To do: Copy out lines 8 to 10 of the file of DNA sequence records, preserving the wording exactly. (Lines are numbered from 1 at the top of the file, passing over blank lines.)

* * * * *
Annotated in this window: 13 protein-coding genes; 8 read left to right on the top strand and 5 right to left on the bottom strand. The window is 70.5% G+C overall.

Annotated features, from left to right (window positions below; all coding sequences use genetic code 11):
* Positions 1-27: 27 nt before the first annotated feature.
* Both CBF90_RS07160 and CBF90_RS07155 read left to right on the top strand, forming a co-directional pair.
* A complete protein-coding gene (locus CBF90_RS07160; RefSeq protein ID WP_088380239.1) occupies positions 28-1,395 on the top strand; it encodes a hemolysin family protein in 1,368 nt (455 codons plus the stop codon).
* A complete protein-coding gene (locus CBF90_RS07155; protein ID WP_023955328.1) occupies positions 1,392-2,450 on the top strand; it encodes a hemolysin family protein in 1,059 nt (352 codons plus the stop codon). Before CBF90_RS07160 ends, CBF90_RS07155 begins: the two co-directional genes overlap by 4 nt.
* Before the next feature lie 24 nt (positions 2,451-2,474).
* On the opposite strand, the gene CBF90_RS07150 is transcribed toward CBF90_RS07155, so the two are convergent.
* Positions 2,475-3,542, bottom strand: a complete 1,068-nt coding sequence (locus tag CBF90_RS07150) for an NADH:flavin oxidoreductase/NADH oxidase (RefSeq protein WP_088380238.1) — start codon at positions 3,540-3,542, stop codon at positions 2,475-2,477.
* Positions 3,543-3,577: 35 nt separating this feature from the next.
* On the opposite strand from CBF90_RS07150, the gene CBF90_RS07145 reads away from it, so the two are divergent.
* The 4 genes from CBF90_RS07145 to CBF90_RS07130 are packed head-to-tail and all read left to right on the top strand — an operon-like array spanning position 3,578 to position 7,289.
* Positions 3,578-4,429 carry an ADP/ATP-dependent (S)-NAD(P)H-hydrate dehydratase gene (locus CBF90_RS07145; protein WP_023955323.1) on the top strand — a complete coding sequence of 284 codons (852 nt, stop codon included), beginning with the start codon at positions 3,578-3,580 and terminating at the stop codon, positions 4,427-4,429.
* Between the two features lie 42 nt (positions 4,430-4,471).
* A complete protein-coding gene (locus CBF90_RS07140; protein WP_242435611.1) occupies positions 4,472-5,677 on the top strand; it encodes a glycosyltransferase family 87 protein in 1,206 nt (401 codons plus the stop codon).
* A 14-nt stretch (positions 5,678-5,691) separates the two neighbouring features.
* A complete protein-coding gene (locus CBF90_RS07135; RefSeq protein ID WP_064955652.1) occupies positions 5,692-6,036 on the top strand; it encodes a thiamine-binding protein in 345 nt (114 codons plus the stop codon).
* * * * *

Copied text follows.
* On the opposite strand, the gene CBF90_RS07150 is transcribed toward CBF90_RS07155, so the two are convergent.
* Positions 2,475-3,542, bottom strand: a complete 1,068-nt coding sequence (locus tag CBF90_RS07150) for an NADH:flavin oxidoreductase/NADH oxidase (RefSeq protein WP_088380238.1) — start codon at positions 3,540-3,542, stop codon at positions 2,475-2,477.
* Positions 3,543-3,577: 35 nt separating this feature from the next.